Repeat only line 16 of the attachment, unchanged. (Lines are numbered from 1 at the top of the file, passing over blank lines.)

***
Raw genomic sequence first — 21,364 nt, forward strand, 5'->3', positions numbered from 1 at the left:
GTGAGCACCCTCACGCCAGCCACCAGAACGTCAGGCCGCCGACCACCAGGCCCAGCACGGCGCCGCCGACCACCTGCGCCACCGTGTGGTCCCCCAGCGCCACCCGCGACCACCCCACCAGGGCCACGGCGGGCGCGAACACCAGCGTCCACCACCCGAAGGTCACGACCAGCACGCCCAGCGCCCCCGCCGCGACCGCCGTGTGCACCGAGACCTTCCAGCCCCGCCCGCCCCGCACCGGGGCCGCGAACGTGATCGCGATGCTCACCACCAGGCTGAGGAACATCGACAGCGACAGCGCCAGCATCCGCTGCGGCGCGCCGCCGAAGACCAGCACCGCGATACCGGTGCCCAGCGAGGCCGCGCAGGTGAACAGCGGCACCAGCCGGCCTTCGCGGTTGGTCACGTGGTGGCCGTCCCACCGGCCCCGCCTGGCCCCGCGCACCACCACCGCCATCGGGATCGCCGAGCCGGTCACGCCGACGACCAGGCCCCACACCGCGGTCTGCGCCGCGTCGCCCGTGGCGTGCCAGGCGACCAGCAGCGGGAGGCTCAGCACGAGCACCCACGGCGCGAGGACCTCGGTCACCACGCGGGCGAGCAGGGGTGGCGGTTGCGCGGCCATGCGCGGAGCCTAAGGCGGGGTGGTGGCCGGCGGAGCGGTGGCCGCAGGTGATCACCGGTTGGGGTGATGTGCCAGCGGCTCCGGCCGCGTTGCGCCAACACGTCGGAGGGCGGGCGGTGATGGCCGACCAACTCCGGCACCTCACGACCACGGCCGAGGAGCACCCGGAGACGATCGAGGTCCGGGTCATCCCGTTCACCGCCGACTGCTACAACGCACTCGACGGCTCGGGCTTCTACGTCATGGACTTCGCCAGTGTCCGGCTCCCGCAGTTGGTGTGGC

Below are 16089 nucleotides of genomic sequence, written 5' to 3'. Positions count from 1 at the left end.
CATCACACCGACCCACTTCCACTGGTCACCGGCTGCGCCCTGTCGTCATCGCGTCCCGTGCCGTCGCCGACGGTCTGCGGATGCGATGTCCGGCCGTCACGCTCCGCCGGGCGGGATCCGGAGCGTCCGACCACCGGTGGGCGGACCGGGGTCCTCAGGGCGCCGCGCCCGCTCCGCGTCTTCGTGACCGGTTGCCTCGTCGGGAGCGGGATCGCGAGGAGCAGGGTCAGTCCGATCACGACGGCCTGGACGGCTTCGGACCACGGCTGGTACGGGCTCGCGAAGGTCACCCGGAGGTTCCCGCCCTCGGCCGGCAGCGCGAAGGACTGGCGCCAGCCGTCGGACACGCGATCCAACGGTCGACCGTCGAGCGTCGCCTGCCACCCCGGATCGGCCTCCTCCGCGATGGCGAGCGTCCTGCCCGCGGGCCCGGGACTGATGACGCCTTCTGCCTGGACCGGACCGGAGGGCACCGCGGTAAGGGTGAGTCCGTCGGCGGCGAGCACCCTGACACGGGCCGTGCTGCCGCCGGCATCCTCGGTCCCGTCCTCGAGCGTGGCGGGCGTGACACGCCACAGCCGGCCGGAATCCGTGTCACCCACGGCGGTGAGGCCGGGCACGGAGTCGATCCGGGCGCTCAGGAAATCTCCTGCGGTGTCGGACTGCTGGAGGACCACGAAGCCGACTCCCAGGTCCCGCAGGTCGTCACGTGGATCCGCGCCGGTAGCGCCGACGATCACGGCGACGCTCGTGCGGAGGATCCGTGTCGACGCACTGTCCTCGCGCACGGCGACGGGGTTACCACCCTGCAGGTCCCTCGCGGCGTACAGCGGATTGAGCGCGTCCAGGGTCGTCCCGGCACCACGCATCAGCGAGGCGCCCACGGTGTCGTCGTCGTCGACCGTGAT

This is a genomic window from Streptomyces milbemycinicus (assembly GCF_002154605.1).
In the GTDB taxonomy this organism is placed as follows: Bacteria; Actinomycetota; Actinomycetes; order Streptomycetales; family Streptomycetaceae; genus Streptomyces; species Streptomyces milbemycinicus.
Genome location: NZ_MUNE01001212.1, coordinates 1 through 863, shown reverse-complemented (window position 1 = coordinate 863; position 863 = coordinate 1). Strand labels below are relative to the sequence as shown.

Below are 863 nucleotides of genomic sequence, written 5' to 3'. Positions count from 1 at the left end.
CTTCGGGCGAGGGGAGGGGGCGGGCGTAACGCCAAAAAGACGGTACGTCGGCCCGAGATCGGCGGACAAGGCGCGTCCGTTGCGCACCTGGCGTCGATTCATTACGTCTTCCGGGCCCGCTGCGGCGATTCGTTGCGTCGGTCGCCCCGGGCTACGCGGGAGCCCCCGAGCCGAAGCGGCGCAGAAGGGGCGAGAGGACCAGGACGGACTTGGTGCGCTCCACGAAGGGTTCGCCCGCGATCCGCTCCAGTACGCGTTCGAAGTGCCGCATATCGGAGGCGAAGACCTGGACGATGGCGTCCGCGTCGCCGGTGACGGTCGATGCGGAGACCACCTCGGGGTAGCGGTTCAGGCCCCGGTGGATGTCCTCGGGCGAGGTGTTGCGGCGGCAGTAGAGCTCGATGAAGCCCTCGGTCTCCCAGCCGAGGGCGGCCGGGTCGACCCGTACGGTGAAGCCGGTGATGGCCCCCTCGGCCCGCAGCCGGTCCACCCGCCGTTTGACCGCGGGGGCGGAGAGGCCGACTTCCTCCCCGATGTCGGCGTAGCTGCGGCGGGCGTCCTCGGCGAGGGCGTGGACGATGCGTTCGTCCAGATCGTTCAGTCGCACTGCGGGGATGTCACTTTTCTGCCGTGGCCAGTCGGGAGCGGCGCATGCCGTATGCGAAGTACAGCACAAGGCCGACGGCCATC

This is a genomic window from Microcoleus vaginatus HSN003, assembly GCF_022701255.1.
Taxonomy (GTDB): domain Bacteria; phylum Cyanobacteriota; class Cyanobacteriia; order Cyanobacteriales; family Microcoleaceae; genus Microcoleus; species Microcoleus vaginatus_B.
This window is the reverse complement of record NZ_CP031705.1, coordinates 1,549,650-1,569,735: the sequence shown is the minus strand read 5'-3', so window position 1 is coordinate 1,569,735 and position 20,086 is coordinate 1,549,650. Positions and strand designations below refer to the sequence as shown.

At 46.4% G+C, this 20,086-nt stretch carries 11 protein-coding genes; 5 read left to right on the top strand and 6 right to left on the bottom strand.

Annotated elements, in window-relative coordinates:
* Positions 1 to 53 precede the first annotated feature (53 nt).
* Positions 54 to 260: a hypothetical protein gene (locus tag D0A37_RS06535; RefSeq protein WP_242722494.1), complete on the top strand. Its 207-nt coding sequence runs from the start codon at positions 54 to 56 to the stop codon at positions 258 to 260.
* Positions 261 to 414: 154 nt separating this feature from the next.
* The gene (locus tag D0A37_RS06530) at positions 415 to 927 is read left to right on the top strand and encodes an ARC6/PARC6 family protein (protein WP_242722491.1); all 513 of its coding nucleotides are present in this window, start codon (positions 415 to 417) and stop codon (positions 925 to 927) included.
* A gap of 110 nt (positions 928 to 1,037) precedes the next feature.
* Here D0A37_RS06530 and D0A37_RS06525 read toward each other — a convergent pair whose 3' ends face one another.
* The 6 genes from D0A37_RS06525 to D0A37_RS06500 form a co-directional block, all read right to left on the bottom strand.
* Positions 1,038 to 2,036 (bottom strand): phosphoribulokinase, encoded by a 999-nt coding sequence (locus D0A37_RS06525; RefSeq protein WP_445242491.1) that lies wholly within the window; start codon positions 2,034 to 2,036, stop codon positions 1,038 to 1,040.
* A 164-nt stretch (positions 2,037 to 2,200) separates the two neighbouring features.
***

* Positions 54 to 260: a hypothetical protein gene (locus tag D0A37_RS06535; RefSeq protein WP_242722494.1), complete on the top strand. Its 207-nt coding sequence runs from the start codon at positions 54 to 56 to the stop codon at positions 258 to 260.